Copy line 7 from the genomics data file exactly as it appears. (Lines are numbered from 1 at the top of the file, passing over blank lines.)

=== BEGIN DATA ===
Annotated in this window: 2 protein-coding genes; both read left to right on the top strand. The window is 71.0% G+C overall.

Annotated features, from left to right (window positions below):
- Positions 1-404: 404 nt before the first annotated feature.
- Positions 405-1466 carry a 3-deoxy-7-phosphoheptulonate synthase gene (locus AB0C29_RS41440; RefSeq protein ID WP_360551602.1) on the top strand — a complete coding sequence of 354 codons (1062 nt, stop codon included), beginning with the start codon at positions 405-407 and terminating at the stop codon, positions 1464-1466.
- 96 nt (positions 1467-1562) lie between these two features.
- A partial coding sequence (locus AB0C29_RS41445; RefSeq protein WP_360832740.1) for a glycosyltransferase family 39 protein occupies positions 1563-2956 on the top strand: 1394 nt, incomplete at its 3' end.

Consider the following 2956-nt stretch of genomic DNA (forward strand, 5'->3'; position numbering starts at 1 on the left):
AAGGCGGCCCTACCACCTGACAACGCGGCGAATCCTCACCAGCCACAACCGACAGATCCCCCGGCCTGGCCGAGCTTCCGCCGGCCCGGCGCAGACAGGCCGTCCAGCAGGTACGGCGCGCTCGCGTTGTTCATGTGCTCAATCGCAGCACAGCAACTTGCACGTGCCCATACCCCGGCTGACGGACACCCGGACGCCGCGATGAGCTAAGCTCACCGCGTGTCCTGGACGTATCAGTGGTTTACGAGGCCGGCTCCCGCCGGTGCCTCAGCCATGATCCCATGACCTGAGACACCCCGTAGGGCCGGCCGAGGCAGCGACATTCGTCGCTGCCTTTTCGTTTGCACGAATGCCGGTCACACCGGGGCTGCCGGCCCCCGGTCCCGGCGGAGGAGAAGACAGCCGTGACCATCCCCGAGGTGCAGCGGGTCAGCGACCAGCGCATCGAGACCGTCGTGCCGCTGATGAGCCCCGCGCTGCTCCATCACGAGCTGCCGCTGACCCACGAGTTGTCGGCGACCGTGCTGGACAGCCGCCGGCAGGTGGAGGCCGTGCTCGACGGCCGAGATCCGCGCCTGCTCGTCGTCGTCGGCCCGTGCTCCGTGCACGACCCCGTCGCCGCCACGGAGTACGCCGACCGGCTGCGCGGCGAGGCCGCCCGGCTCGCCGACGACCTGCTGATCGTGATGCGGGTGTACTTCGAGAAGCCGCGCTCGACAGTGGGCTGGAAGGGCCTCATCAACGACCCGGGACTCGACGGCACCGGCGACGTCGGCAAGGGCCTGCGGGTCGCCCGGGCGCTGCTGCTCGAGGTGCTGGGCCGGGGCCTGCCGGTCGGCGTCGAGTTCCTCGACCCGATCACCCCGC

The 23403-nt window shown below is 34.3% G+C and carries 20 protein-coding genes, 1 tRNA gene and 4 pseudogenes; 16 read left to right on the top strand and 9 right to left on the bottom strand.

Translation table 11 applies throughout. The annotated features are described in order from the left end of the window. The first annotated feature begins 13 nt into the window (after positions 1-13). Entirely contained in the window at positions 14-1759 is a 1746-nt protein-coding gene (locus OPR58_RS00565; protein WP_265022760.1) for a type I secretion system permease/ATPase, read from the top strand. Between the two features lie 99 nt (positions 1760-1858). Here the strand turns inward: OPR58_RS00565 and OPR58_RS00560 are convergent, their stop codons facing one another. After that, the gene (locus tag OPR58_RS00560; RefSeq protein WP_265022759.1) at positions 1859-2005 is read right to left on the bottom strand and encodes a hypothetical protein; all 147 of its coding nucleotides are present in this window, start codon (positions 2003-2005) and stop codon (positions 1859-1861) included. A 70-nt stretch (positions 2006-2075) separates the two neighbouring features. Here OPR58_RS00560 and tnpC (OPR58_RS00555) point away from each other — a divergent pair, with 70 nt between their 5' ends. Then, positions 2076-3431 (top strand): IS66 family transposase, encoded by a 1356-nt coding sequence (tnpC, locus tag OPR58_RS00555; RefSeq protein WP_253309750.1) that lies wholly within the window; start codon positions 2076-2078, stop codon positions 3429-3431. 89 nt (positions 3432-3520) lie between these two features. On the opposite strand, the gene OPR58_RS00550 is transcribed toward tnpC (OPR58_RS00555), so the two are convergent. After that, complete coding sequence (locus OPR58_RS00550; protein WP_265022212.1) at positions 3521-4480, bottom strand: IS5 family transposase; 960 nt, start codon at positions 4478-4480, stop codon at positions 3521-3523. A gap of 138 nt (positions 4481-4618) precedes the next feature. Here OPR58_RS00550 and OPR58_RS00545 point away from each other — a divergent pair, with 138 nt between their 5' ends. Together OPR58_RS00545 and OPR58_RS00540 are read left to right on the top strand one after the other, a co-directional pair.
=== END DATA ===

Consider the following 2956-nt stretch of genomic DNA (forward strand, 5'->3'; position numbering starts at 1 on the left):